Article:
An egg-citing month

Happy 1 February! Some people find  this a dreary month, but not henkeepers. The countdown to Valentine’s Day, when pure breeds traditionally come back into lay, starts now!


Despite the impressive egg yields from our 13-strong flock of hybrids (above) and the many subtle variations in the shape, shade and size of their eggs, it’s those stunning pale-blue offerings from the Araucanas that excite us the most. Perhaps it’s the fact they’re limited edition that makes them so desirable – Audrey and Mabel down tools in autumn and much of winter, so the production period is between mid-February and September. Around this time each year, James and I lift up the nesting box lid of their henhouse to see whether they’ve back in the swing. The inseparable girls do everything together and the first year they began laying, 2011, they did so simultaneously. We discovered two tiny pullet eggs (the diminutive early prototypes rustled up by young birds) in the straw one morning. I can remember running in to the kitchen with them in my hands, still warm. Naturally, we didn’t lose any time in poaching the beauties for breakfast.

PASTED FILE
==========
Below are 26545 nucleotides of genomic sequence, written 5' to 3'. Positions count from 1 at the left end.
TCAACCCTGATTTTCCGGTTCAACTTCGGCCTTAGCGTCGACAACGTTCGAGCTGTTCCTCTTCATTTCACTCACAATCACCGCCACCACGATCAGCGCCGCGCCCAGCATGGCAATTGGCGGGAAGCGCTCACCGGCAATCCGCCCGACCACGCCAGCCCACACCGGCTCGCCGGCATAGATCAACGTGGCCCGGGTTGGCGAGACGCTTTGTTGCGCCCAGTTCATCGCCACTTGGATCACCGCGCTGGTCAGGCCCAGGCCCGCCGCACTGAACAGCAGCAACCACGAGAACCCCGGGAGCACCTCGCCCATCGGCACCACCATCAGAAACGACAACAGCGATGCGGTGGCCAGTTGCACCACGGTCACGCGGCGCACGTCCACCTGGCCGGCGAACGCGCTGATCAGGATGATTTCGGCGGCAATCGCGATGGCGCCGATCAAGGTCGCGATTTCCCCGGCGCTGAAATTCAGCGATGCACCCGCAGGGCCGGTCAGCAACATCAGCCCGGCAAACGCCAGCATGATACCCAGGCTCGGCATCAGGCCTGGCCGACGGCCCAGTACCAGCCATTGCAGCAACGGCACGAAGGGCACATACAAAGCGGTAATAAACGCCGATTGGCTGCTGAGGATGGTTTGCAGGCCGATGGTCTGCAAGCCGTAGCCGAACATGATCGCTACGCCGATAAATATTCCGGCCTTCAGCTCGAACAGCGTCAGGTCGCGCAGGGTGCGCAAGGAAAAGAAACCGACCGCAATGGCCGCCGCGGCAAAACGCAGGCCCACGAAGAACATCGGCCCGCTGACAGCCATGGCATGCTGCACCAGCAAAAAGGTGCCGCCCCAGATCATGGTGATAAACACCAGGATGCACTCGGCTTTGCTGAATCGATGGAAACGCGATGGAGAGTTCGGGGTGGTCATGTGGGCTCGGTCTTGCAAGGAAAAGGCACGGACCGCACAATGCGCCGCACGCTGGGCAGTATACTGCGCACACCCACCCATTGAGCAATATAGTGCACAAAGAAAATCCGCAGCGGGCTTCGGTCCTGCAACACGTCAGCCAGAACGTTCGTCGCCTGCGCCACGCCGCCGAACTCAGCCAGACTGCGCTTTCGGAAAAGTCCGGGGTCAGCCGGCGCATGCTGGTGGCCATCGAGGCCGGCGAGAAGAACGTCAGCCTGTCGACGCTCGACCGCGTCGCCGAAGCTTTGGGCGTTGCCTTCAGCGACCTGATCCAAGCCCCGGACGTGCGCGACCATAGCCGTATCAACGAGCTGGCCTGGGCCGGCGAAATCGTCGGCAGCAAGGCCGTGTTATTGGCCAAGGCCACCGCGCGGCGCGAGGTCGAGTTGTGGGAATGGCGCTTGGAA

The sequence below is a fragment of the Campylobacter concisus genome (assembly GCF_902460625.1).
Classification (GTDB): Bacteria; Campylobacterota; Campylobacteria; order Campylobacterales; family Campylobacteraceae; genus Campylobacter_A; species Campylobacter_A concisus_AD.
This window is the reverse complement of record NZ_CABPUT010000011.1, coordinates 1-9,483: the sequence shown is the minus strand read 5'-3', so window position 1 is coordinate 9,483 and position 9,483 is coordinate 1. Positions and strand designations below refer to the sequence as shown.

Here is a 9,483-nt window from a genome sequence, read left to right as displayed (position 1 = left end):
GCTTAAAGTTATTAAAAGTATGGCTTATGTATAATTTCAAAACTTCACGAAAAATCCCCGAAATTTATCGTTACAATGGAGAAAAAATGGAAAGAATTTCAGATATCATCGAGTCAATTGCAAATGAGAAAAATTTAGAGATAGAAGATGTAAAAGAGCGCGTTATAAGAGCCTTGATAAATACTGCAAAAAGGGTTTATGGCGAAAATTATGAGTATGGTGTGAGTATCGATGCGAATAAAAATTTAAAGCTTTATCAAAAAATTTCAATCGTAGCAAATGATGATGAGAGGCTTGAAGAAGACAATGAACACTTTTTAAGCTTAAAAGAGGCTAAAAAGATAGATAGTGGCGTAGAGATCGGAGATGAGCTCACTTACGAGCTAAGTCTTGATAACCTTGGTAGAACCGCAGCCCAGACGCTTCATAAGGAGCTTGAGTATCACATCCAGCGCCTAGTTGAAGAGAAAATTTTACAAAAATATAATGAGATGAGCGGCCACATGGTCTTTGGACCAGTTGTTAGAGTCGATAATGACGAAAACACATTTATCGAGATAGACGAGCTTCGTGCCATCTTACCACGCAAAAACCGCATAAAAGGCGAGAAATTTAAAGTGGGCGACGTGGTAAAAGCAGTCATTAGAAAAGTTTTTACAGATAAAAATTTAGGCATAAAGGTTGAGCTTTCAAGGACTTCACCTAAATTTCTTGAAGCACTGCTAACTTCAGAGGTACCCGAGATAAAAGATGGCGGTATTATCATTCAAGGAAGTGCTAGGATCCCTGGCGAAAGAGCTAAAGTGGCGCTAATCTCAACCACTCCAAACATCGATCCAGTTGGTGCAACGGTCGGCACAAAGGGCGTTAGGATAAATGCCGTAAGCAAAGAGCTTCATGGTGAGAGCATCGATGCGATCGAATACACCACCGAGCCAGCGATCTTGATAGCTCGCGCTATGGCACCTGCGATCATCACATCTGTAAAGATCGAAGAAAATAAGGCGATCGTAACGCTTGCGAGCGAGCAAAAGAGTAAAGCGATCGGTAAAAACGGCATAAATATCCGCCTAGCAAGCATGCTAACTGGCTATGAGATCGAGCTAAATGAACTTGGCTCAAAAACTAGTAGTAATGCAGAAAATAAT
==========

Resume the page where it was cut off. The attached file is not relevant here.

Rhodie, who's discovered her maternal instincts
Rhodie, our Rhode Island Red hatchee

It was such a lovely experience hatching out Audrey, Mabel and Rhodie, our Rhode Island Red who lives with the hybrids, three years ago. James is thinking about buying some fertile Rhode Island Red eggs and doing the same this year. Being utility birds – good for the table and laying – they’re an obvious choice. Even if all your chicks turn our to be cockerels, at least they can be raised to eat. I’m also rather taken with the idea of keeping a few Silkies, especially after seeing the cute specimens in the feature on p104 of Country Living‘s new issue (on sale this Wednesday 6 February)! There was also the rather beautiful picture below in our December issue. Definitely my latest chicken crush.

Photograph by Cristian Barnett
Photograph by Cristian Barnett


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